Let me be perfectly honest: I like fighting games, but I have little patience for complex button inputs. Injustice, however, makes me feel like Alan Turing cracking a particularly crafty German cipher. While the combat system is surprisingly deep, the folks at NetherRealm made a point of making it accessible to laymen like myself. To launch into one of the epic super moves, all you need to do is hit both the shoulder buttons (L2 + R2 on the PS3 copy I reviewed) and once it connects, you’ll watch with mouth agape as The Flash revs up and runs around the world to deliver a haymaker at terminal velocity or Aquaman spears you with his trident, then serves you up to a man-eating shark like human hors d’oeuvres.
The combat system offers up relatively simple inputs for basic attacks, which you can combine together to create some seriously stunning combos. At times, I found the input response time to be a bit wonky, which made complex combos difficult to pull off. On the PS3, I found myself using the D-pad over the thumb sticks simply because they offered a greater degree of accuracy for the hyper-specific move sets. Despite the game’s attempt at accessibility, the A.I. is less forgiving, at times, which I learned the hard way, as characters like Killer Frost juggled me up in the air like a human hacky sack and spammed ground attacks on my lifeless corpse until my health meter was fully depleted. Instances like that were few and far between, but still frustrating. Alas, such is the life of a fighting game for a single player.
While I didn’t get to test out the online multiplayer, I can attest that the local Versus mode is damned fun. Much like the appeal of games like Super Smash Bros., Injustice is a title that a friend and I could play for hours on end, testing our mettle with every permutation the game’s roster has to offer. Also worth noting is the recently released free-to-play iOS app which offers up touch-based 3-on-3 combat and the ability to earn points and experience toward unlockables in the console version. The cross-platform nature of the game’s WBID system makes switching back and forth between the two relatively simple and incentives repeated play-throughs to help you unlock all manner of alternate costumes, concept art and more.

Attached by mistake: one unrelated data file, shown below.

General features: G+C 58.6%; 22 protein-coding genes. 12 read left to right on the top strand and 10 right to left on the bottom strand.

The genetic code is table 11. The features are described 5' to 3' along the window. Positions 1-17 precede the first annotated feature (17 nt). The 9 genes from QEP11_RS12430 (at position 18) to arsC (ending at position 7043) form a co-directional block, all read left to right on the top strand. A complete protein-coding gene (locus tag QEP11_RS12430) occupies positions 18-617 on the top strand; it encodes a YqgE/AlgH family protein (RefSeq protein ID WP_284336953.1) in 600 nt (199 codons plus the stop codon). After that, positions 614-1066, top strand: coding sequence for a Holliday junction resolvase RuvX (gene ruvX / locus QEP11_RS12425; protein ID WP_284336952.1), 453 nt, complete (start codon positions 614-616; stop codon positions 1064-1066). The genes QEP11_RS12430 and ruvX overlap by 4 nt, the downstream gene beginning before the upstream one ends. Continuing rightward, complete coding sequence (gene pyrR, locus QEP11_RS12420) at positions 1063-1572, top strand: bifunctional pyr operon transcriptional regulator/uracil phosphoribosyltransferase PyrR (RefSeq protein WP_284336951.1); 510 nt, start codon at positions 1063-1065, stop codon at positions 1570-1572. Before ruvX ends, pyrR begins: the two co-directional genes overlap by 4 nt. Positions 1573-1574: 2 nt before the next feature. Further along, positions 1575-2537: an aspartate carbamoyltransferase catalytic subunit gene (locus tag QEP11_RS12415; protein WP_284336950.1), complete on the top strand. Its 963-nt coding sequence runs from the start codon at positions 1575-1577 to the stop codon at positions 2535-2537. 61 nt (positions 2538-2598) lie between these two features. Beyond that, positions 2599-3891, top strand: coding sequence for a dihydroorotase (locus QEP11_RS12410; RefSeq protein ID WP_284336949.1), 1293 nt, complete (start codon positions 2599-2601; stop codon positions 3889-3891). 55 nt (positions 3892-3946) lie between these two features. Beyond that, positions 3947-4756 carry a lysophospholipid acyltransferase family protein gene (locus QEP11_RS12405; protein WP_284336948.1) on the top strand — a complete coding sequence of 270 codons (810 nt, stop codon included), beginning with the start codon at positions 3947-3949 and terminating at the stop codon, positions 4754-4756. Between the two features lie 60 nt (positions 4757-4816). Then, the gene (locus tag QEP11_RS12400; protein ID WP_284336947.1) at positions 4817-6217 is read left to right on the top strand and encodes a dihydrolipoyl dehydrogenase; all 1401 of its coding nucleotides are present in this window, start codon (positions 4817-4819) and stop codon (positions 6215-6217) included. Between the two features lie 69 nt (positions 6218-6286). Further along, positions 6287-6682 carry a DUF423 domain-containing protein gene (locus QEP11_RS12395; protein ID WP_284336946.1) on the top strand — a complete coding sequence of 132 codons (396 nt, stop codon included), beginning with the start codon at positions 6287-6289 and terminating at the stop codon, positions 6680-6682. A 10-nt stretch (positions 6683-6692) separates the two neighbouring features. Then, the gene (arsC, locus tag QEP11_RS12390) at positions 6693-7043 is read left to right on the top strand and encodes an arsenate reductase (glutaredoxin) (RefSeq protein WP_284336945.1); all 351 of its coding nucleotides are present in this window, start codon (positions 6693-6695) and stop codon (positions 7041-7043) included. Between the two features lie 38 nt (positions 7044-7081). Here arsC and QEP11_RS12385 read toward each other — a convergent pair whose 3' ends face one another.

Further adding to the game’s replay value are the S.T.A.R. Labs mode and the aptly named Battle mode, which offer up plenty of reasons to while away the day in front of the TV long after you’ve completed the twelve-chapter Story mode. S.T.A.R. Labs offers up dozens of objective-based missions that put you in control of a specific character with unique parameters (e.g. use Superman to defeat Batman while executing a 5X combo and avoiding getting hit by a Batarang). Each mission is graded on a scale from 1-3 stars, so your inner perfectionist will find plenty to conquer therein. The aforementioned Battle mode is similar, but sticks to the game’s core mechanic: using superheroes to kick each other’s asses. With a variety of unlockable scenarios, you put a fighter through a ten-fight gauntlet in order to earn experience and unlock their “endings,” which contextualize what happens to each character at the end of the game’s main campaign. It’s a nice touch by NetherRealm, and an interesting way to reinvigorate players who find themselves longing for more than the Story mode’s twelve chapters.
Bottom line: Fans of fighting games, hypothetical bets and larger than life pop culture icons doing righteous battle with outrageous powers will find themselves hard-pressed to find a better offering than Injustice: Gods Among Us. Though not without its foibles, the fun factor is more than enough to make this title a must-have for anyone who’s ever wanted to punch Hal Jordan right in his handsome face.